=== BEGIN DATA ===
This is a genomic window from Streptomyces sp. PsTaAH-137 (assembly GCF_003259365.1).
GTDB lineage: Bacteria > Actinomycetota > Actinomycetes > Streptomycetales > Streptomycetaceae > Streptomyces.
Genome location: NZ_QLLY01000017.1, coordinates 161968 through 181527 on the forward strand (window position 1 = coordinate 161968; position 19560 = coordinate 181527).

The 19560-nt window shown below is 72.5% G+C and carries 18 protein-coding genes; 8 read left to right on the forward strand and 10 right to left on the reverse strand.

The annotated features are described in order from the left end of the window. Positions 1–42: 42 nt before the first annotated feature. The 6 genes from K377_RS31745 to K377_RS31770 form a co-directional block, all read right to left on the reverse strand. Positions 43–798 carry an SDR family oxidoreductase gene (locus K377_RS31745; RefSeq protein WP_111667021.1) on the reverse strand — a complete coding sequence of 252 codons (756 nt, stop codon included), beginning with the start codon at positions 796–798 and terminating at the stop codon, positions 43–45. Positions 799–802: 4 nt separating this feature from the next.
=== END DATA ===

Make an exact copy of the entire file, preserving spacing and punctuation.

This is a genomic window from Streptomyces sp. PsTaAH-137 (assembly GCF_003259365.1).
GTDB lineage: Bacteria > Actinomycetota > Actinomycetes > Streptomycetales > Streptomycetaceae > Streptomyces.
Genome location: NZ_QLLY01000017.1, coordinates 161968 through 181527 on the forward strand (window position 1 = coordinate 161968; position 19560 = coordinate 181527).

The 19560-nt window shown below is 72.5% G+C and carries 18 protein-coding genes; 8 read left to right on the forward strand and 10 right to left on the reverse strand.

The annotated features are described in order from the left end of the window. Positions 1–42: 42 nt before the first annotated feature. The 6 genes from K377_RS31745 to K377_RS31770 form a co-directional block, all read right to left on the reverse strand. Positions 43–798 carry an SDR family oxidoreductase gene (locus K377_RS31745; RefSeq protein WP_111667021.1) on the reverse strand — a complete coding sequence of 252 codons (756 nt, stop codon included), beginning with the start codon at positions 796–798 and terminating at the stop codon, positions 43–45. Positions 799–802: 4 nt separating this feature from the next.